I’m con­stant­ly sur­prised how just how emo­tion­al­ly pow­er­ful an old pho­to or video can be (I waxed lyri­cal­ly about this in Nos­tal­gia Comes Ear­ly, writ­ten just before our last fam­i­ly vaca­tion). This week­end I found a short clip from 2003 of my wife car­ry­ing our new­born in a back­pack and cit­ing how many times he had wok­en us up the night before. At the end she joked that she could guilt trip him in years to come by show­ing this video to him. Now the clip is some­thing I can find, load, and play in a few sec­onds right from my ever-present phone.

So what I’ve noticed is this quick access to unshared pho­tos is chang­ing the nature of my cell­phone photo-taking. I’m tak­ing pic­tures that I nev­er intend to share but that give me an estab­lish­ing shot for a par­tic­u­lar event: signs, dri­ve­way entrances, maps. Now that I have unlim­it­ed stor­age and a cam­era always with­in reach, I can use it as a quick log of even the most quo­tid­i­an life events (MG Siegler recent­ly wrote about The Pow­er of the Screen­shot, which is anoth­er way that quick and ubiq­ui­tous pho­to access is chang­ing how and what we save.) With GPS coor­di­nates and pre­cise times, it’s espe­cial­ly use­ful. But the most pro­found effect is not the activ­i­ty log­ging, but still the emo­tions release unlock­ing all-but-lost mem­o­ries: remem­ber­ing long-ago day trips and vis­its with old friends.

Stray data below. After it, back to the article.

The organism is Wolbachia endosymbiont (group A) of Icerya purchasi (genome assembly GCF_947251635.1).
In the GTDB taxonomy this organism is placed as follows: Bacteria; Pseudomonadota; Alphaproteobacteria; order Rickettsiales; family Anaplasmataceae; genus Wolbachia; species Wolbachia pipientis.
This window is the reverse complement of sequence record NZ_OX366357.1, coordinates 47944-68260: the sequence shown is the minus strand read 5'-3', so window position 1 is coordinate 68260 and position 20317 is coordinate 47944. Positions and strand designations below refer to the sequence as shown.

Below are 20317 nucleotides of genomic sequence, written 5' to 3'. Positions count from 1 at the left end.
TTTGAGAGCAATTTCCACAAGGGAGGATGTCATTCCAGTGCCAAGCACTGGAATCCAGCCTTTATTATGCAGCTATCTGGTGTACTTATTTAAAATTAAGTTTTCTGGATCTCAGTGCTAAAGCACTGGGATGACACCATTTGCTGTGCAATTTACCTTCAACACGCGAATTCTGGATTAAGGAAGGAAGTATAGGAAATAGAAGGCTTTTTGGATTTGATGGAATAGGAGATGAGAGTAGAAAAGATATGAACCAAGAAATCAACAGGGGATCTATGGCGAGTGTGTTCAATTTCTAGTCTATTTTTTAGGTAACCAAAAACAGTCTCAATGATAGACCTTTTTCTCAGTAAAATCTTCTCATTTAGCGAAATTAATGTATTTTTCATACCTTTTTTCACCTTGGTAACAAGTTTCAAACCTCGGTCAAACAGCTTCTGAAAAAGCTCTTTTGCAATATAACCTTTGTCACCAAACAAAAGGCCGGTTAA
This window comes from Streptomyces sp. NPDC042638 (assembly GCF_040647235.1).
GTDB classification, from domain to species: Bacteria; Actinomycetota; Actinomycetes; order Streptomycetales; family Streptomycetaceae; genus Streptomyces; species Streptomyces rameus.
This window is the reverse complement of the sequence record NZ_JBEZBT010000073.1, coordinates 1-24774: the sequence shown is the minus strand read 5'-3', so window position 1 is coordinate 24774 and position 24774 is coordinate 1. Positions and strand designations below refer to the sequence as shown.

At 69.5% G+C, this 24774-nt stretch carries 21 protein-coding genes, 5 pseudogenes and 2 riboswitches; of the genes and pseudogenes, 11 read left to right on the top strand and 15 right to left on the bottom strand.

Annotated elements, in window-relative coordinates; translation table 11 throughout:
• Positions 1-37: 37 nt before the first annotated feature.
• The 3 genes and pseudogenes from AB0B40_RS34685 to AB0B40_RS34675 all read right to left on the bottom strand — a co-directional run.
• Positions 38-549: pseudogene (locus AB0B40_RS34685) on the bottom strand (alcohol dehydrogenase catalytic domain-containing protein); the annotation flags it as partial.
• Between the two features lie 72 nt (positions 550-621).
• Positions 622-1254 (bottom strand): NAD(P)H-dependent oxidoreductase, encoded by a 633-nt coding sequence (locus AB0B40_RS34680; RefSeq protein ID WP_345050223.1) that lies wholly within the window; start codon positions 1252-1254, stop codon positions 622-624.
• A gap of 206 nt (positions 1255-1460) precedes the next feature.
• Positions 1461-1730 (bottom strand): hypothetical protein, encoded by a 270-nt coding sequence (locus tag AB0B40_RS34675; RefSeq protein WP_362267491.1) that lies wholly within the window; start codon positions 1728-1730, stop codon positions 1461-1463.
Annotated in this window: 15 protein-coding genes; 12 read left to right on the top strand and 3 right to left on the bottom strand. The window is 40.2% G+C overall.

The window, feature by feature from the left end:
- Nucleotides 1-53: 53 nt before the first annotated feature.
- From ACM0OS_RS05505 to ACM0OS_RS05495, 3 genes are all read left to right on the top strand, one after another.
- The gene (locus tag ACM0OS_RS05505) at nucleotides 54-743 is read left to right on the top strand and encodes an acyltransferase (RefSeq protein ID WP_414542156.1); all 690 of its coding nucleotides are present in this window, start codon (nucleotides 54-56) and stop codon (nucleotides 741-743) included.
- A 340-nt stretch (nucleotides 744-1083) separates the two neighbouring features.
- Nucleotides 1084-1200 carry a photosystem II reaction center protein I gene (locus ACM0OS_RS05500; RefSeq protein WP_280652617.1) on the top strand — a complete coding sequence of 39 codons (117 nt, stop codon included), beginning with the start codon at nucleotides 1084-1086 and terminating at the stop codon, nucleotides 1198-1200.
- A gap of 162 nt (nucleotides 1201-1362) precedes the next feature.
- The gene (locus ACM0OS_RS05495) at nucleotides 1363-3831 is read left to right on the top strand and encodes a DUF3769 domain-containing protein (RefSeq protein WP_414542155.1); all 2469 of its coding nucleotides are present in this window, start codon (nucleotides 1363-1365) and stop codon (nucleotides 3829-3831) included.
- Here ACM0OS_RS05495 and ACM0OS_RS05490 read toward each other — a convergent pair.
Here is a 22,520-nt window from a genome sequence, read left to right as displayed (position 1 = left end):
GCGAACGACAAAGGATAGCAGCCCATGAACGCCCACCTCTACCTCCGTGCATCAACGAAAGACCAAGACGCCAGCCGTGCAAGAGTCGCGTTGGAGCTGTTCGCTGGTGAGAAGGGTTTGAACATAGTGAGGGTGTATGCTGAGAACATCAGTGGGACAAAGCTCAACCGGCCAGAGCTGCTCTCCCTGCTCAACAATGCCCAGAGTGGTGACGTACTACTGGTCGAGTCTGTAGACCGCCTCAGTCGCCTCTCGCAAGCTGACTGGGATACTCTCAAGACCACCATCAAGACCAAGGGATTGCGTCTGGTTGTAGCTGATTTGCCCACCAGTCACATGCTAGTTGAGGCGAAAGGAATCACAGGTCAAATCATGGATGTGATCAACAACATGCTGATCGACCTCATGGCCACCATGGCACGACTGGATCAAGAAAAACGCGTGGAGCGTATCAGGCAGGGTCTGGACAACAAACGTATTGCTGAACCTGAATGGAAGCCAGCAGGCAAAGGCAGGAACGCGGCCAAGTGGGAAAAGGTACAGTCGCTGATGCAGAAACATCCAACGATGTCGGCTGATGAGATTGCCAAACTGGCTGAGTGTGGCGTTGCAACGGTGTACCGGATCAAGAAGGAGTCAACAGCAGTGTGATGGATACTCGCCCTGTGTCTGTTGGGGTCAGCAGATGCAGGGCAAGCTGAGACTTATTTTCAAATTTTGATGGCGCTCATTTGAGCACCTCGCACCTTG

Remembering Juanita Nelson

juanita04One of the coolest activists of her (or any) gen­er­a­tion is gone. Juani­ta Nelson’s obit­u­ary is up on the nation­al war tax coalition’s site. My favorite Juani­ta sto­ry was when some agents came to arrest her at home and found her dressed only in a bathrobe. They told her it was okay to go into her bed­room to change but she refused. She told them that any shame was theirs. She forced them to car­ry her out as her clothes fell off. Talk about rad­i­cal non-coöperation!

Update

Pam McAl­lis­ter point­ed out on her Glob­al Non­vi­o­lence: Sto­ries of Cre­ative Action Face­book page that this sto­ry is online. Here’s a bit more of Juani­ta her­self telling that bit:

Sev­en law enforce­ment offi­cers had stalked in. I sat on the stool beneath the tele­phone, my back lit­er­al­ly to the wall, the sev­en hem­ming me about in a semi­cir­cle. All of them appeared over six feet tall, and all of them were annoyed.

“Look,” said one, “you’re gonna go any­way. You might as well come peace­ful.”

There they stood, ready and able to take me at any moment. But no move was made. The rea­son was obvi­ous.

“Why don’t you put your clothes on, Mrs. Nel­son?” This was a soft spo­ken plea from the more benign deputy. “You’re not hurt­ing any­body but your­self.” His pained expres­sion belied the asser­tion.

The essay where that came from is much longer and well worth read­ing.